The CNS microenvironment promotes leukemia cell survival by disrupting tumor suppression and cell cycle regulation in pediatric T-cell acute lymphoblastic leukemia

Exp Cell Res. 2024 Apr 15;437(2):114015. doi: 10.1016/j.yexcr.2024.114015. Epub 2024 Mar 30.


A major obstacle in improving survival in pediatric T-cell acute lymphoblastic leukemia is understanding how to predict and treat leukemia relapse in the CNS. Leukemia cells are capable of infiltrating and residing within the CNS, primarily the leptomeninges, where they interact with the microenvironment and remain sheltered from systemic treatment. These cells can survive in the CNS, by hijacking the microenvironment and disrupting normal functions, thus promoting malignant transformation. While the protective effects of the bone marrow niche have been widely studied, the mechanisms behind leukemia infiltration into the CNS and the role of the CNS niche in leukemia cell survival remain unknown. We identified a dysregulated gene expression profile in CNS infiltrated T-ALL and CNS relapse, promoting cell survival, chemoresistance, and disease progression. Furthermore, we discovered that interactions between leukemia cells and human meningeal cells induced epigenetic alterations, such as changes in histone modifications, including H3K36me3 levels. These findings are a step towards understanding the molecular mechanisms promoting leukemia cell survival in the CNS microenvironment. Our results highlight genetic and epigenetic alterations induced by interactions between leukemia cells and the CNS niche, which could potentially be utilized as biomarkers to predict CNS infiltration and CNS relapse.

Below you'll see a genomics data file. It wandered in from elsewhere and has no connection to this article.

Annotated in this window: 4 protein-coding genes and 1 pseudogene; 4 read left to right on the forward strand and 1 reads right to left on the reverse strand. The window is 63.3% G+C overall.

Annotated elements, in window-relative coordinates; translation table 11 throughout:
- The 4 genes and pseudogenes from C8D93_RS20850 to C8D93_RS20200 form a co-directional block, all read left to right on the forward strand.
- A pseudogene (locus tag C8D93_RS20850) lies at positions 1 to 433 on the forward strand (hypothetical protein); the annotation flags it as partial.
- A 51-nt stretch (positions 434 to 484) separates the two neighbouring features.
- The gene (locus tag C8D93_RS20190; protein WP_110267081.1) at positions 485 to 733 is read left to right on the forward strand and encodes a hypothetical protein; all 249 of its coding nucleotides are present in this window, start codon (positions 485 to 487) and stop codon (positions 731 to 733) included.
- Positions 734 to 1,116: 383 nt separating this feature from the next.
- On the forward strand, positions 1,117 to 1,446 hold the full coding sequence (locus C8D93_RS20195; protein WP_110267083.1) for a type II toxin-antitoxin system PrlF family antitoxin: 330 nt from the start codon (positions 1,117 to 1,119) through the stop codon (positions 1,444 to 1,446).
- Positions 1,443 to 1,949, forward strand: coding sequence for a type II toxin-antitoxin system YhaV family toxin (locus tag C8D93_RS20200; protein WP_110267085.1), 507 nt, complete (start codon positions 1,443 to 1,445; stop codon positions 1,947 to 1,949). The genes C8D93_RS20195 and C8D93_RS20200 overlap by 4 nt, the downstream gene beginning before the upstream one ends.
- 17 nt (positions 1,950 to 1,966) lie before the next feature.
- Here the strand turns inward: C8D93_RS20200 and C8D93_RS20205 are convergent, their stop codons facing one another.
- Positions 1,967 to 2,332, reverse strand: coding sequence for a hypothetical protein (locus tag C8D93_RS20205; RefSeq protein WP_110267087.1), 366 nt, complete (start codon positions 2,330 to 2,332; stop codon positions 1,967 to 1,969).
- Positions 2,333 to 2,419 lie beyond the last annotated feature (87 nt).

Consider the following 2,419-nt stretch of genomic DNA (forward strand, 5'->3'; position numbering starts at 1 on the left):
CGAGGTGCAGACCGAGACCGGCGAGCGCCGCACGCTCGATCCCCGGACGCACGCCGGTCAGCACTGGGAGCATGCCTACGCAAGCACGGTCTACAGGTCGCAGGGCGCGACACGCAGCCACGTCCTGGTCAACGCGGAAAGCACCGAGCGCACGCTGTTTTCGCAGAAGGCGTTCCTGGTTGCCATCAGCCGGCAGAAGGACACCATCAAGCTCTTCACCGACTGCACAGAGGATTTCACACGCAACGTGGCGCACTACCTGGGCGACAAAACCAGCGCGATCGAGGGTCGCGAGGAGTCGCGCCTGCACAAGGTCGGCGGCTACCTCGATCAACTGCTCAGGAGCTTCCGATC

Keywords: CNS; Cell cycle; Survival; T-ALL; Tumor suppression.

MeSH terms

  • Cell Cycle
  • Cell Survival
  • Child
  • Humans
  • Precursor Cell Lymphoblastic Leukemia-Lymphoma*
  • Precursor T-Cell Lymphoblastic Leukemia-Lymphoma*
  • Recurrence
  • T-Lymphocytes / metabolism
  • Tumor Microenvironment